Reno software company develops niche in online forensics |

Reno software company develops niche in online forensics

Rob Sabo

Todd Shipley, a retired officer with the Reno Police Department, was working for a nonprofit where he taught law enforcement officers how to investigate online crimes.

After spending hours training officers from the Internet Crimes Against Children Task Force, he grew frustrated with the lack of software to help them gather evidence from the Internet and present it in court.

A major forensics company rebuked his idea for upgraded software, so in February Shipley formed his own company, VereSoft.

Today VereSoft unveiled its first commercial product, WebCase. The software program identifies where and when a computer located something on the Internet a Web page, a chat session, or an IP address and collects and stores that data.

The software generates reports in a format that judges will accept as evidence.

“There are tools that can capture a Web site or image or record a chat session, but they are not intended for court purposes,” says Shipley, who helped start the computer crimes unit of the Reno Police Department before his retirement. “This side of the industry has been without any real emphasis.”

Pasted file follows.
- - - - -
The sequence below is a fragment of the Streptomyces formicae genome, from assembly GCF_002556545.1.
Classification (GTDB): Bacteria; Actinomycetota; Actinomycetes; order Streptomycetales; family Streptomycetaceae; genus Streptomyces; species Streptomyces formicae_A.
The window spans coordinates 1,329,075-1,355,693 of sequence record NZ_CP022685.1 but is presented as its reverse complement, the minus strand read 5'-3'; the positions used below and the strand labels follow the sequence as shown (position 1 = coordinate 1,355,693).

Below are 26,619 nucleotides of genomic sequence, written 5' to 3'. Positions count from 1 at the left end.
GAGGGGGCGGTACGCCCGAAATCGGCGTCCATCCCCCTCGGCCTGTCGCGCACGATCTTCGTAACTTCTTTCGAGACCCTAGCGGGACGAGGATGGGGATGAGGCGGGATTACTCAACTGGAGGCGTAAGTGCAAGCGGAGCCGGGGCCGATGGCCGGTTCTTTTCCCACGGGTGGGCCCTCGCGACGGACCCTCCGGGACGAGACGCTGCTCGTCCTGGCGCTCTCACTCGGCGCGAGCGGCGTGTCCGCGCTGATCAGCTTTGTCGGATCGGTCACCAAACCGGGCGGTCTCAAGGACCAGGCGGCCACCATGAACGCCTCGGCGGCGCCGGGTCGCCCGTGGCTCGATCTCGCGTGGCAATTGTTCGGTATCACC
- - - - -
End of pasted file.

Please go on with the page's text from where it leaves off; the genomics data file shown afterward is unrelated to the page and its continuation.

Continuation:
Shipley already has shown his software at trade shows and received a positive response. He has applied for a patent for the application.

“We are doing eight, nine or 10 things in one package, and nobody has done that,” he says.

Shipley says the biggest challenge to profitability is quickly reaching a wide segment of the market police officers, attorneys, private investigators to build a wave of interest in the product.

VereSoft rents office space at 1325 Airmotive Way and has a staff of 10 mostly contract employees scattered across four states. Even as the company grows, Shipley plans to remain a virtual company.

WebCase is the first of as many as 20 products that Shipley expects to release in the next five years under the VereSoft brand.

“We found a niche, and we are trying to fill in those things that are not being done by other companies,” he says. “Crime has just burgeoned in a place where there is a lack of controls. The Internet is free. It is open to everyone, and anyone can be there. Law enforcement has been grappling with methods to deal with this new crime for some time.”